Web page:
In hand, the Kindle proves appealing but not quite ready
Many people, this reviewer included, found it easy to come up with reasons the Kindle, an electronic reading device introduced last month by Amazon .com, should be avoided.
That was before I got my hands on one. So let me start with three reasons why, if you're a reader, you would want the Amazon Kindle.
It is a simple gadget, easy to learn. If you can read, you can use the Kindle.
Reading is easy on the eyes, and the font size can be increased or decreased. If I had been using the Kindle earlier this year when I started getting headaches from reading, I may have not learned that I needed reading glasses.
Using the wireless connection to the world's biggest online bookstore, you can download sample chapters from books of interest before making a purchase decision. There is no need to judge a book by its virtual cover.
I've been reading on the Kindle for a week, and I like it far more than I expected. As a lifelong book lover, with a minor collection of first editions, I could not imagine wanting one.
Well, surprise. I would seriously consider buying a Kindle. But not just yet.
I tested the Kindle as if it were a book, reading it in places I typically read books: on the bus during my commute, at lunch and at home in the evening.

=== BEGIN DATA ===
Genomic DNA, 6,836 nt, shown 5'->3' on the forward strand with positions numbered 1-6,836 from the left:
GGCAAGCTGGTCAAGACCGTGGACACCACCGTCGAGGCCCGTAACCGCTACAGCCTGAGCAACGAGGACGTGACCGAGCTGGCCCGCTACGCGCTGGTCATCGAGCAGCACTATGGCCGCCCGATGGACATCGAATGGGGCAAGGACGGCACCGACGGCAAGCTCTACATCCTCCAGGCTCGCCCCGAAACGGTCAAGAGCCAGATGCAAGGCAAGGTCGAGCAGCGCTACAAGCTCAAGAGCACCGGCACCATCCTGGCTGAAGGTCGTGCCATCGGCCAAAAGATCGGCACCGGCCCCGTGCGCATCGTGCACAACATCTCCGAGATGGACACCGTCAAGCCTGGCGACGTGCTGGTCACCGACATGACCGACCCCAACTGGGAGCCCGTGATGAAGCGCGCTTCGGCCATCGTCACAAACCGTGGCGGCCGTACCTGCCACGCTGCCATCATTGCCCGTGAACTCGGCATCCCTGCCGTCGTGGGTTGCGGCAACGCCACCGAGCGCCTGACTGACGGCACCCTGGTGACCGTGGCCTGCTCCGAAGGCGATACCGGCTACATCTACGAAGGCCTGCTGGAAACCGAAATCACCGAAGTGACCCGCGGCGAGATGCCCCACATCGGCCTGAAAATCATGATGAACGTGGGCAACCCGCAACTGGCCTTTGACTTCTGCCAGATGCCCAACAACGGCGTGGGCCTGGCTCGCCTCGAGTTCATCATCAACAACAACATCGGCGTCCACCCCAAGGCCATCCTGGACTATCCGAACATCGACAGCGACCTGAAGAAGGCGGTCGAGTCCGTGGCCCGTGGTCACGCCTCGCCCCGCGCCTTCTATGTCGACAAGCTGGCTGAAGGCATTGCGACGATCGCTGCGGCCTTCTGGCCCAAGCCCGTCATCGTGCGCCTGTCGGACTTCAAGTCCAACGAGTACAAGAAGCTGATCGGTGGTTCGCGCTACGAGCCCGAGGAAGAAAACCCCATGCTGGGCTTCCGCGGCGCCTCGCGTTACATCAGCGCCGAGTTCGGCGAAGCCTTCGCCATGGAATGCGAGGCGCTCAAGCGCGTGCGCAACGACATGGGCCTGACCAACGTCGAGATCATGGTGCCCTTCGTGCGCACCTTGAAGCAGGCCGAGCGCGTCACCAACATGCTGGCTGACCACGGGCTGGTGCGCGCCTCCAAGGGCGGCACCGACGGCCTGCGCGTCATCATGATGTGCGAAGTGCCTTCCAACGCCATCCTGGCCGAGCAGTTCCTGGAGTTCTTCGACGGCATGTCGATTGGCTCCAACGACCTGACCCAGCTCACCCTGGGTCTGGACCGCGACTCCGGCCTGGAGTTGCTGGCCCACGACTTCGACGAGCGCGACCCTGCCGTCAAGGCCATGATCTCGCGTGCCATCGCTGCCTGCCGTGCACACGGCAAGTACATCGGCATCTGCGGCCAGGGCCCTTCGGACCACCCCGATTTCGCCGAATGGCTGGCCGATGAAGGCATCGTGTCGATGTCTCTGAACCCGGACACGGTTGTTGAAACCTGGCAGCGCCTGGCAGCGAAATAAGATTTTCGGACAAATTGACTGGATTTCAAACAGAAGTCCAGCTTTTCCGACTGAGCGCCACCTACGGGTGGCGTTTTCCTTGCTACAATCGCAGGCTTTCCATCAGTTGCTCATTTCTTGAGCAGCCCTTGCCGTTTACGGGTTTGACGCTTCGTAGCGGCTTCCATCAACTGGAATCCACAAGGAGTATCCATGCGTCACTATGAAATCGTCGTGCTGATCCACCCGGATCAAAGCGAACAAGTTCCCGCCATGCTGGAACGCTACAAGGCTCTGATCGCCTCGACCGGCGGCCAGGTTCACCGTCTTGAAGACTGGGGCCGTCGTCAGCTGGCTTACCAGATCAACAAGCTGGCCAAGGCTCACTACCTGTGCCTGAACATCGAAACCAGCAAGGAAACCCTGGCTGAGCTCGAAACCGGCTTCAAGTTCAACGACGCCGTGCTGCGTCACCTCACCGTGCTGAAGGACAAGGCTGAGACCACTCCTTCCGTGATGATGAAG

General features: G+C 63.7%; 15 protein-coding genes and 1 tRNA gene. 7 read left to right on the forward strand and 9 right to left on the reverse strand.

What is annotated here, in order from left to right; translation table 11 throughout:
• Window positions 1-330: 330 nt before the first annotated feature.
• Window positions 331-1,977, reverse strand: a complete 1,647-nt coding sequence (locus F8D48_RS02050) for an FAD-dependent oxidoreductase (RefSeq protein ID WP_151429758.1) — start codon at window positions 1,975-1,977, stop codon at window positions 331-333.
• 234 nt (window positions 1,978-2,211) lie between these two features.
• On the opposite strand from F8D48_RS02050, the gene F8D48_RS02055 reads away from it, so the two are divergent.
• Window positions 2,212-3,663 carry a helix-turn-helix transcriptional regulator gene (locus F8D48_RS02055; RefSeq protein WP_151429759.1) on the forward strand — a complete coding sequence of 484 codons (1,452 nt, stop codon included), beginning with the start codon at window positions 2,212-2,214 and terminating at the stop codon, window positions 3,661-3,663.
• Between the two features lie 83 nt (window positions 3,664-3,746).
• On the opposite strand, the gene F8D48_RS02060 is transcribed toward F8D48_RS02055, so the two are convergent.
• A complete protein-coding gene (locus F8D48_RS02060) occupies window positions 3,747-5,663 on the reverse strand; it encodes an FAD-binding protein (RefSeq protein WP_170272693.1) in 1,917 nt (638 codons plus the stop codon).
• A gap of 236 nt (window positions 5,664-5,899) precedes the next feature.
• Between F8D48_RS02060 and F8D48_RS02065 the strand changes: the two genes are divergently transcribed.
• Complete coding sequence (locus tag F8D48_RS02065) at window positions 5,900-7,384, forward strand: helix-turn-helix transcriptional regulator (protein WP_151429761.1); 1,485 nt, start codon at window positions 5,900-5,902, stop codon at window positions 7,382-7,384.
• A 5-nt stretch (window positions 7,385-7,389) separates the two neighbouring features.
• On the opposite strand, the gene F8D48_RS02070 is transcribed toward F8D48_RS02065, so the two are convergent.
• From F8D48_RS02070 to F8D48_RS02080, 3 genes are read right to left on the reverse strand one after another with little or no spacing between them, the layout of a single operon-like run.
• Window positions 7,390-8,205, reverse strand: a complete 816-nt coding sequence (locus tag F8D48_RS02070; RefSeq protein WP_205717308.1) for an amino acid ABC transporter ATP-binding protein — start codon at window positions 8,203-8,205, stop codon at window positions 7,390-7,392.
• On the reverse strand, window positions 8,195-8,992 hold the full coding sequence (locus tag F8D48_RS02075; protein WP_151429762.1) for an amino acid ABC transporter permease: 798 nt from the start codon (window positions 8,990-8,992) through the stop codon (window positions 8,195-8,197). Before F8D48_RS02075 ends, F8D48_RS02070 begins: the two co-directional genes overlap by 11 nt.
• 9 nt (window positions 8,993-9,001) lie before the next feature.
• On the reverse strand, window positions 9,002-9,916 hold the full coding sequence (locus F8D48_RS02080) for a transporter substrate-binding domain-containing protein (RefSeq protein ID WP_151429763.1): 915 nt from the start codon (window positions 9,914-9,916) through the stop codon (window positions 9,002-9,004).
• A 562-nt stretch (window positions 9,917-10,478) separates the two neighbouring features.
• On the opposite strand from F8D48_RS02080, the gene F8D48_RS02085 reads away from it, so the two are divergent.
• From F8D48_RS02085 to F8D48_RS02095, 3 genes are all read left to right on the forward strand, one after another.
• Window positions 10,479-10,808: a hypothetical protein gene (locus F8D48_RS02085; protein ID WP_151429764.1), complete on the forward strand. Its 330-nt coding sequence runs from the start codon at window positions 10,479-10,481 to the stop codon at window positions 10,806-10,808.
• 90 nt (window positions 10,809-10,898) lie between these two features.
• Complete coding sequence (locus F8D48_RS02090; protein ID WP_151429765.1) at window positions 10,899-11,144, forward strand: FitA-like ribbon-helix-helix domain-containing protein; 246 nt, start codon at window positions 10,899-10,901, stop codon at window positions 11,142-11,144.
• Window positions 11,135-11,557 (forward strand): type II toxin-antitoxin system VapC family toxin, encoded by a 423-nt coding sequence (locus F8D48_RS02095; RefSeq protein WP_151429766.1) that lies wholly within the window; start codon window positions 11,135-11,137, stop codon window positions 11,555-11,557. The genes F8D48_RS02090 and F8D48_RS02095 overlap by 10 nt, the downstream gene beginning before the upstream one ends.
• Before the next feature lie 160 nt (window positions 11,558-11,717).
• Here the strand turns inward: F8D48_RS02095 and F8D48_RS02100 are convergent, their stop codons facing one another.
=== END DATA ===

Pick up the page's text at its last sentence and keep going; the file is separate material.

I was able to clearly read the Kindle holding it in my lap as bright sunshine hit the display; while wearing thick gloves on a cold, blustery day; with one hand as I ate a sandwich with the other; and, of course, in a comfortable chair under the glow of a floor lamp. In each instance, I had no trouble turning the virtual pages.
I had a simple measure to determine if the Kindle was a worthy device: Could I get "lost" in a book? It's the feeling you get when a story grips you so fully that you can't put the book down, when you try to squeeze in one more chapter before bed.
I got lost in my book.
I read a science fiction title I've been trying to get through for months. It's a particularly tough read from an author I like very much, yet it turned into a book I gladly put aside when something else came along.
I downloaded the book onto the Kindle and quickly found Chapter 26, where I left off in print, by using the book's virtual table of contents. Nice. Then I started reading and reading and reading, less disturbed with the turn of each virtual page that I was reading an e-book and not a handy paperback.
Maybe I was at the right point in the story, but it's clear the Kindle helped, taking a paperback with tiny type and putting it on a platform far more legible. Yes, there could be a little age speaking here, but a book I was slogging through turned into one I'm finally enjoying.
That's high praise, yet the Kindle is far from perfect.
Here are three things I don't like about the device.
It does not include a light source to read in the dark. You can't read in bed without illumination from a table lamp or a small reading light. If there were one feature that would make me want the Kindle, it would be a backlight to illuminate the text, providing the ability to read in bed, in the dark, without disturbing a sleeping wife.